“Looking back at our DRBG decisions in the context of these guiding principles, we looked at all four DRBG options available in NIST SP 800-90. As none had compelling interoperability or legal implementation implications, we ultimately selected the Advanced Encryption Standard Counter mode (AES-CTR) DRBG as out default.”

Grieco stated this was “because of our comfort with the underlying implementation, the absence of any general security concerns, and its acceptable performance. Dual_EC_DRBG was implemented but wasn’t seriously considered as the default given the other good choices available.”

Grieco said the DRBG choice that Cisco made “cannot be changed by the customer.”

Faced with the Dual EC DRBG controversy, which was triggered by the revelations about the NSA by former NSA contractor Edward Snowden, NIST itself has re-opened comments about this older crypto standard.

“The DRBG controversy has brought renewed focus on the crypto industry and the need to constantly evaluate cryptographic algorithm choices,” Grieco wrote in the blog today. “We welcome this conversation as an opportunity to improve security of the communications infrastructure. We’re open to serious discussions about the industry’s cryptographic needs, what’s next for our products, and how to collectively move forward.” Cisco invited comment on that online.

Grieco concluded, “We will continue working to ensure out products offer secure algorithms, and if they don’t, we’ll fix them.”

Source:  computerworld.com

Symantec disables 500,000 botnet-infected computers

Tuesday, October 1st, 2013

Symantec has disabled part of one of the world’s largest networks of infected computers.

About 500,000 hijacked computers have been taken out of the 1.9 million strong ZeroAccess botnet, the security company said.

The zombie computers were used for advertising and online currency fraud and to infect other machines.

Security experts warned that any benefits from the takedown might be short-lived.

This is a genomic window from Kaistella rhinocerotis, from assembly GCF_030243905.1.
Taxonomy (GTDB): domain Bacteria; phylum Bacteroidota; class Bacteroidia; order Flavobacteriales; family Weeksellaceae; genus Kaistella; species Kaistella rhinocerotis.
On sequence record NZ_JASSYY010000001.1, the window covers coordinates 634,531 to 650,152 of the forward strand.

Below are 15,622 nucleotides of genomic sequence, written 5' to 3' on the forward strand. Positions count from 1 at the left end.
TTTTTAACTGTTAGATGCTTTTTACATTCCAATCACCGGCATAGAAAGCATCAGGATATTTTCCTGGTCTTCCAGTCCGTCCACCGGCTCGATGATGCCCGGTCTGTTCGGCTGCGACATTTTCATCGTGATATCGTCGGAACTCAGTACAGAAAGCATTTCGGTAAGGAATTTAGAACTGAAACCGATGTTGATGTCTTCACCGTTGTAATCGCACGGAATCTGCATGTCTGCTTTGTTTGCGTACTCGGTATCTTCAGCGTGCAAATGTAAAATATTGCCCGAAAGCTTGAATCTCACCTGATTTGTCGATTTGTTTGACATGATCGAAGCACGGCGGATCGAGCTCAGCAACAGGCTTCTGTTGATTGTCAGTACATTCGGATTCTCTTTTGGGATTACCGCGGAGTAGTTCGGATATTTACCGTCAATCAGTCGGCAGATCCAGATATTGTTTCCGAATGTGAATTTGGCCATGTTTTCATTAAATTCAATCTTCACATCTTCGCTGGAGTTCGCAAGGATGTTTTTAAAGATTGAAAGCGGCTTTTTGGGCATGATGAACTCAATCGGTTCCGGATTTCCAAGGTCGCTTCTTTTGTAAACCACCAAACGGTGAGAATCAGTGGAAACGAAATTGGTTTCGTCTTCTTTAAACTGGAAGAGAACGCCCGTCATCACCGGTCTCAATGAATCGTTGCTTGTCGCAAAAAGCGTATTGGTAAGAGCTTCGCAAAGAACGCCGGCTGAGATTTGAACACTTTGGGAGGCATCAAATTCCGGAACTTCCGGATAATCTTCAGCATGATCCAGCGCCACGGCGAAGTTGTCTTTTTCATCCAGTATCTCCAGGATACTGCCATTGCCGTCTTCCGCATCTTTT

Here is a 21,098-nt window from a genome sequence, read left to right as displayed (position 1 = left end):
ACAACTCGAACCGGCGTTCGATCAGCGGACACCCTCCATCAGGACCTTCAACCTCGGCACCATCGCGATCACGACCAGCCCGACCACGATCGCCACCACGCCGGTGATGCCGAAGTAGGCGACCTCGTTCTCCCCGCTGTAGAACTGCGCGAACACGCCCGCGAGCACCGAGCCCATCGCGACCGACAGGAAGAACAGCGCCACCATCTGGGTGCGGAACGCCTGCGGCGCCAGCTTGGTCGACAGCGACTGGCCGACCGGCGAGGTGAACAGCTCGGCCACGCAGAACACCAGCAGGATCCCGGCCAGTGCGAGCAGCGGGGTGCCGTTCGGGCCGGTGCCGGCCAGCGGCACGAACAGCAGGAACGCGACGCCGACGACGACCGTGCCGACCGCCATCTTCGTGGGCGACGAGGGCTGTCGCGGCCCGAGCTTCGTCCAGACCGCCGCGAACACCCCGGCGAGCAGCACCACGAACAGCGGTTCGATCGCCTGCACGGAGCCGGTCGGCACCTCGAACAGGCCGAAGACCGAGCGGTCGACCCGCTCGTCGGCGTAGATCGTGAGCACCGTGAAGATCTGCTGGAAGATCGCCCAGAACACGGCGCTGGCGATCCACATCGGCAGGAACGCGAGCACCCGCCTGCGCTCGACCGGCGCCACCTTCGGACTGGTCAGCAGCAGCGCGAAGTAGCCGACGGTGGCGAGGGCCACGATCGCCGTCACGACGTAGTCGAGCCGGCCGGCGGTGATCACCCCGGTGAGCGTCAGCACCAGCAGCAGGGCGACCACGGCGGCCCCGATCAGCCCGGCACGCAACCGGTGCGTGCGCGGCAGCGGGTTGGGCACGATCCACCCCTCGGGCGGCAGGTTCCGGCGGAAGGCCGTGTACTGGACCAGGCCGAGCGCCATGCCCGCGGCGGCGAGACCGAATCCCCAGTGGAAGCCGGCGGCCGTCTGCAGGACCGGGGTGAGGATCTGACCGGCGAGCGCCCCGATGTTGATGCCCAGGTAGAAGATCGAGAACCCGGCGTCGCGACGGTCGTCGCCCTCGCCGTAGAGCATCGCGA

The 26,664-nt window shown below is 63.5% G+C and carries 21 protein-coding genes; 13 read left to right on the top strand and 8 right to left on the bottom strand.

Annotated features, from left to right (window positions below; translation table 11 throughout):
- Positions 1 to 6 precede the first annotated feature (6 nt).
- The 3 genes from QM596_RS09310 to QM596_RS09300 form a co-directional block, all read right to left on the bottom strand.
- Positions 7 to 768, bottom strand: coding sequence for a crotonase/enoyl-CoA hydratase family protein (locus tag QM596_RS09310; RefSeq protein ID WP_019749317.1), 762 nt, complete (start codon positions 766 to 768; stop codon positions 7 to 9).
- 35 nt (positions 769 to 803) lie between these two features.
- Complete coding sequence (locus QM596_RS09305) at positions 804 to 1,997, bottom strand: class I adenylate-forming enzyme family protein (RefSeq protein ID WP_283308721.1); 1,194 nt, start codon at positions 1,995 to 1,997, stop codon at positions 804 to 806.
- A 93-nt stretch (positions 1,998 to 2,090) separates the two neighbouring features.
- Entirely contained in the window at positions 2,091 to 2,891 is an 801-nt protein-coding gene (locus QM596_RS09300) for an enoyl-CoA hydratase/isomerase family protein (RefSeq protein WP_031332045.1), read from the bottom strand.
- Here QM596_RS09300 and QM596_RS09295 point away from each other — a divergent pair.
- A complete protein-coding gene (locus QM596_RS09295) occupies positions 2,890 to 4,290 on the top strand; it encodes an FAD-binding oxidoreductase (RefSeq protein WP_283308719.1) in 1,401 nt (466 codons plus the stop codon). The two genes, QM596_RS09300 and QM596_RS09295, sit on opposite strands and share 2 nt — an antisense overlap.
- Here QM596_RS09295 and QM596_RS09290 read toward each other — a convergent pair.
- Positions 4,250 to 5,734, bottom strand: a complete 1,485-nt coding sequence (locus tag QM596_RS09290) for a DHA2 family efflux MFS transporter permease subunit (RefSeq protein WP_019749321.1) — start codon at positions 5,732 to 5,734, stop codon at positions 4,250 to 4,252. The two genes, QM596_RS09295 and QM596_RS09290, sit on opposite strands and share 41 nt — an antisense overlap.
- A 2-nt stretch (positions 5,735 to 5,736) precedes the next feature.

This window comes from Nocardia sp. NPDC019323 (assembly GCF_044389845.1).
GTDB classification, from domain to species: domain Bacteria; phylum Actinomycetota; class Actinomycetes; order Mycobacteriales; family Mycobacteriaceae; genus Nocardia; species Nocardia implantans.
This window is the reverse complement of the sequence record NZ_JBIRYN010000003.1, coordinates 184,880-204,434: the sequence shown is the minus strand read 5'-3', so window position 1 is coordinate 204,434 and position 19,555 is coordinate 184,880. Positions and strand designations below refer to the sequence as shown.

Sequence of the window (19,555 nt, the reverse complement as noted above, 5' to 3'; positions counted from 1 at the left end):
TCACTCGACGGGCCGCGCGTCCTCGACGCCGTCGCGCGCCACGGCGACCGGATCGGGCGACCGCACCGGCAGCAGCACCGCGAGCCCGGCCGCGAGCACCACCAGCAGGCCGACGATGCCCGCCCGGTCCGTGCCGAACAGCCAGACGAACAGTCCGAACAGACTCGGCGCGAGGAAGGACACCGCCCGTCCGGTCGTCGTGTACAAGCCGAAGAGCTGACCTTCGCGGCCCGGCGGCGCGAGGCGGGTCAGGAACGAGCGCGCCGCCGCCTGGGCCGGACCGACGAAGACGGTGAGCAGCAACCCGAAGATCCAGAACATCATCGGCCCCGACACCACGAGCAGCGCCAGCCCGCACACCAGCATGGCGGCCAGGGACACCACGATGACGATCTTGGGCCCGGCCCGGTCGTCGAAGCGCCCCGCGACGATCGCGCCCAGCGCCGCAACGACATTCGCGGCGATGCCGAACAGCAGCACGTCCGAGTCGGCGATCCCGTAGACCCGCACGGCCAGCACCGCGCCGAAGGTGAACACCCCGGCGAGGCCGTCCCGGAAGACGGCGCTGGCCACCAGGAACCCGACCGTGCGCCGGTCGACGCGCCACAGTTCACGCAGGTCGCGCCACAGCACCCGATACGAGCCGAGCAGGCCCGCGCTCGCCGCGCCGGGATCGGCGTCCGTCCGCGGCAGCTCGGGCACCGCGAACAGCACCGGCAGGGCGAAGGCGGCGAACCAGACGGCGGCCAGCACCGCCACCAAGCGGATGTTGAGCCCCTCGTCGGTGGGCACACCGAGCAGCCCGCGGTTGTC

The cybercriminals behind the network had not yet been identified, said Symantec.

“We’ve taken almost a quarter of the botnet offline,” Symantec security operations manager Orla Cox told the BBC. “That’s taken away a quarter of [the criminals’] earnings.”

The ZeroAccess network is used to generate illegal cash through a type of advertising deception known as “click fraud”.

Communications poisoned

Zombie computers are commanded to download online adverts and generate artificial mouse clicks on the ads to mimic legitimate users and generate payouts from advertisers.

The computers are also used to create an online currency called Bitcoin which can be used to pay for goods and services.

The ZeroAccess botnet is not controlled by one or two servers, but relies on waves of communications between groups of infected computers to do the bidding of the criminals.

The decentralised nature of the botnet made it difficult to act against, said Symantec.

In July, the company started poisoning the communications between the infected computers, permanently cutting them off from the rest of the hijacked network, said Ms Cox.

The company had set the ball in motion after noticing that a new version of the ZeroAccess software was being distributed through the network.

The updated version of the ZeroAccess Trojan contained modifications that made it more difficult to disrupt communications between peers in the infected network.

Symantec built its own mini-ZeroAccess botnet to study effective ways of taking down the network, and tested different takedown methods for two weeks.

The company studied the botnet and disabled the computers as part of its research operations, which feed into product development, said Ms Cox.

“Hopefully this will help us in the future to build up better protection,” she said.

Internet service providers have been informed which machines were taken out of the botnet in an effort to let the owners of the computers know that their machine was a zombie.

Resilient zombies

Although a quarter of the zombie network has been taken out of action, the upgraded version of the botnet will be more difficult to take down, said Ms Cox.

“These are professional cybercriminals,” she said. “They will likely be looking for ways to get back up to strength.”

In the long term, the zombie network could grow back to its previous size, security experts said.

“Every time a botnet is taken down, but the people who run it are not arrested, there is a chance they can rebuild the botnet,” said Vincent Hanna, a researcher for non-profit anti-spam project Spamhaus.

The remaining resilient part of the network may continue to be used for fraud, and could start spreading the upgraded ZeroAccess Trojan, Mr Hanna warned.

Taking down infected networks is a “thankless task”, according to Sophos, a rival to Symantec.

“It’s a bit like trying to deal with the rabbit problem in Australia – you know you’re unlikely ever to win, but you also know that you have to keep trying, or you will definitely lose,” said Sophos head of technology Paul Ducklin.